U.N. To Discuss Syrian Pipeline, Aid To Palestinians
Syrian officials assured the former chairman of the U.N. sanctions committee on Iraq that it has not been taking Iraqi oil exports through a restarted Iraqi-Syrian pipeline, U.N. diplomats said on January 8th.
Peter van Walsum, until this month the Dutch representative to the U.N. and the head of the sanctions committee on Iraq, had met with Syrian officials at the end of December 2000.
Syrian officials have continually denied importing Iraqi oil, despite reports from industry sources that Iraq had begun pumping 150,000 b/d through the line to Syria in November.
The sanctions committee had asked van Walsum to obtain Syria’s official stance on the pipeline, and the committee is expected to discuss the issue when it meets next week.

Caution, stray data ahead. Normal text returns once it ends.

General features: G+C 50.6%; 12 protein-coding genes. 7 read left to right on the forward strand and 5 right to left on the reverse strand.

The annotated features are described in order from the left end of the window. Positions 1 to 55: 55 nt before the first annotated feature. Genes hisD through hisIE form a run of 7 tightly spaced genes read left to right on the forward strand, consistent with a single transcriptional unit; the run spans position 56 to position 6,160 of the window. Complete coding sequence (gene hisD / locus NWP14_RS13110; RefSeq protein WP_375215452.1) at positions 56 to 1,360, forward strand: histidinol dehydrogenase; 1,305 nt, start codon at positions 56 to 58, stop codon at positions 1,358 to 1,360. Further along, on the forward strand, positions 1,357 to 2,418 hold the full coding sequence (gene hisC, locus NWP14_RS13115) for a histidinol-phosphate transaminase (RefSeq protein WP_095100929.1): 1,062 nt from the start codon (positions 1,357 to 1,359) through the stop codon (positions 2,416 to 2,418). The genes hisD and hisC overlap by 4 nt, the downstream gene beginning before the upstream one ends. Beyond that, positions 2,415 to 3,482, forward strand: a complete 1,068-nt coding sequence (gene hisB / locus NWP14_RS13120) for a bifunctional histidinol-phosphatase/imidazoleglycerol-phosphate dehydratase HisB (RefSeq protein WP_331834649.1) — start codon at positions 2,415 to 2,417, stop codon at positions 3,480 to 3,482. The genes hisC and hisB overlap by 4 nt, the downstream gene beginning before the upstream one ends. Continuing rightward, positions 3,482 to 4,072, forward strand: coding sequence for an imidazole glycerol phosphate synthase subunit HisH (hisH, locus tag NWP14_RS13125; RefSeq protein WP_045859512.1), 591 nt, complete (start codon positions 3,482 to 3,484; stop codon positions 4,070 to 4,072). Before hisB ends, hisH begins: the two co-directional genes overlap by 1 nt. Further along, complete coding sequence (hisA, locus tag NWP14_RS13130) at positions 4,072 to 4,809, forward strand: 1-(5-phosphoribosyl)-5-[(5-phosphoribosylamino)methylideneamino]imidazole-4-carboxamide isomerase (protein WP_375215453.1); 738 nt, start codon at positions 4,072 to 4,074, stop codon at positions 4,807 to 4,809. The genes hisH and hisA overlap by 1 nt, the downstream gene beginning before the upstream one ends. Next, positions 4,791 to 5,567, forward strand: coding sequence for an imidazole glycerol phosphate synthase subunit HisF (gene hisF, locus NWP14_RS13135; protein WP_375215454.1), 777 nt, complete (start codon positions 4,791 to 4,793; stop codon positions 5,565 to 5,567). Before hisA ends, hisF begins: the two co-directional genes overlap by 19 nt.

U.S. and British diplomats have suggested that Syria would be allowed to import Iraqi oil through the pipeline provided that it is approved as a third export route for Iraqi crude and all sales are conducted under the U.N.-administered oil-for-food program.
Damascus has not requested that the pipeline be considered a valid export route under the program.
The U.N. sanctions committee is also expected to consider Iraq’s proposal that some of its oil revenues be diverted to provide food and medicine for Palestinians.
France, Russia and China had backed the request, but the U.S. and the U.K. have blocked any serious discussion.
Iraqi President Saddam Hussein said in December that he had promised to give 1 billion Euros ($945 million) in aid to the Palestinians.
A French diplomat on the committee said that aid for the Palestinians should not come out of funds used to assist ordinary Iraqi citizens, but rather out of an account set up to compensate Kuwaitis and other victims of the 1991 Gulf War.
U.N. diplomats tell Oil Navigator™ that there is not a consensus within the council to allow revenue from within the oil-for-food program or the compensation fund to be directed to aiding the Palestinians.
© 2001 Mena Report (www.menareport.com)